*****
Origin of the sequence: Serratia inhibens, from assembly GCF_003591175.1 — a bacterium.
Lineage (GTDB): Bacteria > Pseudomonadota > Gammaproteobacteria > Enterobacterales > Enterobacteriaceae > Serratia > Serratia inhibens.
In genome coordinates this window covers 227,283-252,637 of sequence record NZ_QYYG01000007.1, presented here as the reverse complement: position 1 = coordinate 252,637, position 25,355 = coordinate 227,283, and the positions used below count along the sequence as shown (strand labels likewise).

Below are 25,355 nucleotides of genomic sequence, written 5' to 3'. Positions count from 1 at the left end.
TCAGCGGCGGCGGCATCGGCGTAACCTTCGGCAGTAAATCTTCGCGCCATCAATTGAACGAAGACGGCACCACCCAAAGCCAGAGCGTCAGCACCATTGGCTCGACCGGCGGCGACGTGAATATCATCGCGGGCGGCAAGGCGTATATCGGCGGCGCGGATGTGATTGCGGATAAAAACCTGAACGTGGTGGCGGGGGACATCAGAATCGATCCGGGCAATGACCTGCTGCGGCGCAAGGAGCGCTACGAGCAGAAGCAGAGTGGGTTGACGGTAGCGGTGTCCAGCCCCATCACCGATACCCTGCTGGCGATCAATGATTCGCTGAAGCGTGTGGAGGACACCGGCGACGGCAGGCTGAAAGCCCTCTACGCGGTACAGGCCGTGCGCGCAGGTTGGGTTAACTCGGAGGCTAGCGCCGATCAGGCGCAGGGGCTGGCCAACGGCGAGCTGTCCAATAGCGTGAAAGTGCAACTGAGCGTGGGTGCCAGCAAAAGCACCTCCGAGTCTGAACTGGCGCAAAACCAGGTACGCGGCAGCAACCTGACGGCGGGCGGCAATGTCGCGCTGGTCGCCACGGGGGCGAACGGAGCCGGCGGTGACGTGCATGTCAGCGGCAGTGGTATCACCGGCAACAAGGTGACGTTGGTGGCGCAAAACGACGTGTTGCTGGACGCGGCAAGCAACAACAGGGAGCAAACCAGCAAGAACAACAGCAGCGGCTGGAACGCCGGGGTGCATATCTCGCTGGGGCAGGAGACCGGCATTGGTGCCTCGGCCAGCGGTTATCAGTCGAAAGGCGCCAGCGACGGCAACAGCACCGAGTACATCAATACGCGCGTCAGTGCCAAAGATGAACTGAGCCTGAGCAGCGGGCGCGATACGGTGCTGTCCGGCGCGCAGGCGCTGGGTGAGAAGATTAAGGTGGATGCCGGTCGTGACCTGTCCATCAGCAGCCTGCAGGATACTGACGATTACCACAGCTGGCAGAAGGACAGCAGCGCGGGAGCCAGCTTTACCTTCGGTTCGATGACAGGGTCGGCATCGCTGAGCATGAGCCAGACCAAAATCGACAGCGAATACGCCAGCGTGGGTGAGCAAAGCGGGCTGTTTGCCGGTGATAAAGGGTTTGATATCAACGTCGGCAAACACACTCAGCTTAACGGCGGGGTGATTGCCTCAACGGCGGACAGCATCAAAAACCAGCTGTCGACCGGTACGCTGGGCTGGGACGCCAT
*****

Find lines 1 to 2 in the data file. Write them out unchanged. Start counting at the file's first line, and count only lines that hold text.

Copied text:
Origin of the sequence: Serratia inhibens, from assembly GCF_003591175.1 — a bacterium.
Lineage (GTDB): Bacteria > Pseudomonadota > Gammaproteobacteria > Enterobacterales > Enterobacteriaceae > Serratia > Serratia inhibens.